After working with Karl Benz for a couple of years, August Horch started producing cars under his own name in 1899. In those early years, August engineered many groundbreaking designs, including a friction clutch and shaft-driven rear wheels in lieu of chains. He left the company to form Audi (the latin translation of his surname) in 1909 due in part to a dispute with his shareholders. In 1926 the Horch company introduced a new model powered by a straight eight engine. This powerplant would form the base of the Horch company’s most famous designs to come.
In the following years the Horch eight-cylinder engine grew in size and displaced just under 5 liters by 1935. This 100bhp engine made its debut in the ‘850’ series. The shorter wheelbase ‘853’ model was especially popular among Germany’s rich and famous. It offered ‘Mercedes-Benz luxury’ at a very competitive price. August, in the meantime led Audi to some brief racing and rallying successes until World War I forced him to supply the military with armored vehicles.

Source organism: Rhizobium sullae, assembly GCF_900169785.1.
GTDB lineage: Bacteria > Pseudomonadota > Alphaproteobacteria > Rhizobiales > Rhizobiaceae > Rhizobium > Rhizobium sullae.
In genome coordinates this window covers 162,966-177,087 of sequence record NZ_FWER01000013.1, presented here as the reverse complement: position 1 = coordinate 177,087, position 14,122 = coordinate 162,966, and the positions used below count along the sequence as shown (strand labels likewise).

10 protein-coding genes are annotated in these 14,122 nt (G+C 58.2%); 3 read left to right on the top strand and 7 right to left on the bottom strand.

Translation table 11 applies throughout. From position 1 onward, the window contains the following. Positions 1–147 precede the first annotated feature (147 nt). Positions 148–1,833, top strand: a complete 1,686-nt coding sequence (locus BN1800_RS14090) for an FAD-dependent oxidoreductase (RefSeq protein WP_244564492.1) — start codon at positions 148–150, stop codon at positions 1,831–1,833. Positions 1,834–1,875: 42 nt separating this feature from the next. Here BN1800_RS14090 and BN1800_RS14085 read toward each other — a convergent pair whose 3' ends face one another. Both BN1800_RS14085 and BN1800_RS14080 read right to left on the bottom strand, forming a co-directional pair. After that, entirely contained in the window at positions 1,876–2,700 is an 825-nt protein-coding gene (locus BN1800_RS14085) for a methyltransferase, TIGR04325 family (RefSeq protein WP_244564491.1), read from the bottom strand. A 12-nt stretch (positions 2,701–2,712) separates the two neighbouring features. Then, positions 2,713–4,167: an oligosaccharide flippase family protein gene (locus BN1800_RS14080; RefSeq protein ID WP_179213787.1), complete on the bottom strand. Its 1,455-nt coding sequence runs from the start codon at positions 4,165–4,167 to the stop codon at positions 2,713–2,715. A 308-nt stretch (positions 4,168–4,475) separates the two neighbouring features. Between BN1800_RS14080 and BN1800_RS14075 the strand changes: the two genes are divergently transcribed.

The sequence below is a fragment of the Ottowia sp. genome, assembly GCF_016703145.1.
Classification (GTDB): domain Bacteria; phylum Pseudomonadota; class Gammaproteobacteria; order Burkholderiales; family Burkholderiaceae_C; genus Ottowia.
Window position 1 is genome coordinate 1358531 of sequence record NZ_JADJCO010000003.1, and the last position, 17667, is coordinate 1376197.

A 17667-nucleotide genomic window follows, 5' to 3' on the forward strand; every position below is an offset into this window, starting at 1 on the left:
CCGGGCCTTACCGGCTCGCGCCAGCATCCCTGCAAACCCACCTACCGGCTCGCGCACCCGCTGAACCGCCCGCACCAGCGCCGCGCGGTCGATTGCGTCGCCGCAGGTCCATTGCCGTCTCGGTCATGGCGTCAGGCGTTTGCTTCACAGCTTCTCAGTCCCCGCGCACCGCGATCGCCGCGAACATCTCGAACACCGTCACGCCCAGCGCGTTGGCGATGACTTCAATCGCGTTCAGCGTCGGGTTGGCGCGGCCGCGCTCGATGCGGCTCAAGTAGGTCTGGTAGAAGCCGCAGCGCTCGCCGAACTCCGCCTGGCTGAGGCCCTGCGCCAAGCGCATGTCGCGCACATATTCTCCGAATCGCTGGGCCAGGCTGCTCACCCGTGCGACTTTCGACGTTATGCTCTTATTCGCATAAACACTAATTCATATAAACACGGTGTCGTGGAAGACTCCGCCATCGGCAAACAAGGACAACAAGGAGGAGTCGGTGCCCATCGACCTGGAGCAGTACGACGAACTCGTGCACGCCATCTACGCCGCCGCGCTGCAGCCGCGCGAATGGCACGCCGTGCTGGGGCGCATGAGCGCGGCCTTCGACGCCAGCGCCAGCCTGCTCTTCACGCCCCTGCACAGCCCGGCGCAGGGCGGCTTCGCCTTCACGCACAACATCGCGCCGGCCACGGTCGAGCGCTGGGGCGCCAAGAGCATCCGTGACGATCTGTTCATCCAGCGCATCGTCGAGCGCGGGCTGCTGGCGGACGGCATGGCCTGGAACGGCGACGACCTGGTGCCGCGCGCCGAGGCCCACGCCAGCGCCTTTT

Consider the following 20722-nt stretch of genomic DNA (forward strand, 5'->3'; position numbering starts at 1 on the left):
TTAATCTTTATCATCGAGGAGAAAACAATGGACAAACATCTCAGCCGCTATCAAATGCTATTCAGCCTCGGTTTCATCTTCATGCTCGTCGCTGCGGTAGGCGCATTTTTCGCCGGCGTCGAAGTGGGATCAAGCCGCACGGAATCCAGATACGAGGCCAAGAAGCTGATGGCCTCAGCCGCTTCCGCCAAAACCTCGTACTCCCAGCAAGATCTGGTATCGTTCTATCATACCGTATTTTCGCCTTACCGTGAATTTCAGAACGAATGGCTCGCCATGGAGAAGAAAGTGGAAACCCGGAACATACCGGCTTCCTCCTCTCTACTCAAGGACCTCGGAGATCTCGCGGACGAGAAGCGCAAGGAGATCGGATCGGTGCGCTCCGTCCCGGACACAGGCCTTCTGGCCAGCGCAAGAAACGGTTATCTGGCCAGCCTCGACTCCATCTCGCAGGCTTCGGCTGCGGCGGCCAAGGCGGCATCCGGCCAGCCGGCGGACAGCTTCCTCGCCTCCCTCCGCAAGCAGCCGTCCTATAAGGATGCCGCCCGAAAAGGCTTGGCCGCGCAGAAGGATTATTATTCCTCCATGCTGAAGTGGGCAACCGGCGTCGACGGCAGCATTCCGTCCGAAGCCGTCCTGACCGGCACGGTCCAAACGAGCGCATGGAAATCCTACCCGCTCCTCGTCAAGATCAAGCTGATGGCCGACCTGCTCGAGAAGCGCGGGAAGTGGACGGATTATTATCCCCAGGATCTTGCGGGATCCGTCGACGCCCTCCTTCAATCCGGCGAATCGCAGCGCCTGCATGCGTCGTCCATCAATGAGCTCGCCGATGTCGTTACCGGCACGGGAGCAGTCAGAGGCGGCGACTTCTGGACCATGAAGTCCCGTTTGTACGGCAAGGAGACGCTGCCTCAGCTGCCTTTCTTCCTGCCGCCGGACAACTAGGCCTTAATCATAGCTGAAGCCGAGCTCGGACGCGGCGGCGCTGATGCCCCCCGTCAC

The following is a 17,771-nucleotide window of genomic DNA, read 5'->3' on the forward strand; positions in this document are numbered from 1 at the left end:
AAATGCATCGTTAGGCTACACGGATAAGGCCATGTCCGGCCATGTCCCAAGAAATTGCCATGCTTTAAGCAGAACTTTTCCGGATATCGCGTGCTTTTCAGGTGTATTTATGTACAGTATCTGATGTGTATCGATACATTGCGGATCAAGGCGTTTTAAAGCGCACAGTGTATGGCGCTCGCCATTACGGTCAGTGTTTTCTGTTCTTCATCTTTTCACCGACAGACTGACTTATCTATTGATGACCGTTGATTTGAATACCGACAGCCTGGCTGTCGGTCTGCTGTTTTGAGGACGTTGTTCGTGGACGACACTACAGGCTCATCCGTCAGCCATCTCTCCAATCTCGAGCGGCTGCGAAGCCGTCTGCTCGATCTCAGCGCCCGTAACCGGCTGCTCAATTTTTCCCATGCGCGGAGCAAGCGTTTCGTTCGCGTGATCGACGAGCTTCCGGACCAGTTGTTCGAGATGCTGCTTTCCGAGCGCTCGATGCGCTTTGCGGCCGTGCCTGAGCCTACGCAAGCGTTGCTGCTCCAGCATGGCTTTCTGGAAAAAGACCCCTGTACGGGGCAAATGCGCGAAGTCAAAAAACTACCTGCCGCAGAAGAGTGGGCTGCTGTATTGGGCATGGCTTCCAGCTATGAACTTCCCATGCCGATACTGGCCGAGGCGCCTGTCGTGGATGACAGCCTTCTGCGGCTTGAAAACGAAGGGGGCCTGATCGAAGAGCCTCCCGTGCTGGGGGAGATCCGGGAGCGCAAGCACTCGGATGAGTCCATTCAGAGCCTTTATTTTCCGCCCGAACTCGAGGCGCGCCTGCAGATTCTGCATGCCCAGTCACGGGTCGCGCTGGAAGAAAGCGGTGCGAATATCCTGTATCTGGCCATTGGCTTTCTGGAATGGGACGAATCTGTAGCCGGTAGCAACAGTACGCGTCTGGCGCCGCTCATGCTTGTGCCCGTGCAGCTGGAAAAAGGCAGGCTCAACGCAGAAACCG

In 1932, financial problems forced August to sell Audi, which joined the Horch company, DKW (Das Kleine Wunder), and Wanderer as Auto Union. All four manufacturers continued production of road cars independently but jointly backed the Auto Union racers. Some of the racing car technology made its way onto the recently introduced ‘853’ chassis. Most evident was the rear suspension, which consisted of an exotic DeDion axle.
To keep up with the competition, Horch introduced the ‘853 A’ model in 1937, fitted with a more powerful 120 bhp version of the straight eight engine. Production lasted until the outbreak of World War II. Today the ‘853’ and ‘853 A’ are considered some of the finest cars constructed in the 1930s and can be regularly seen in Concours d’Elegance all over the world.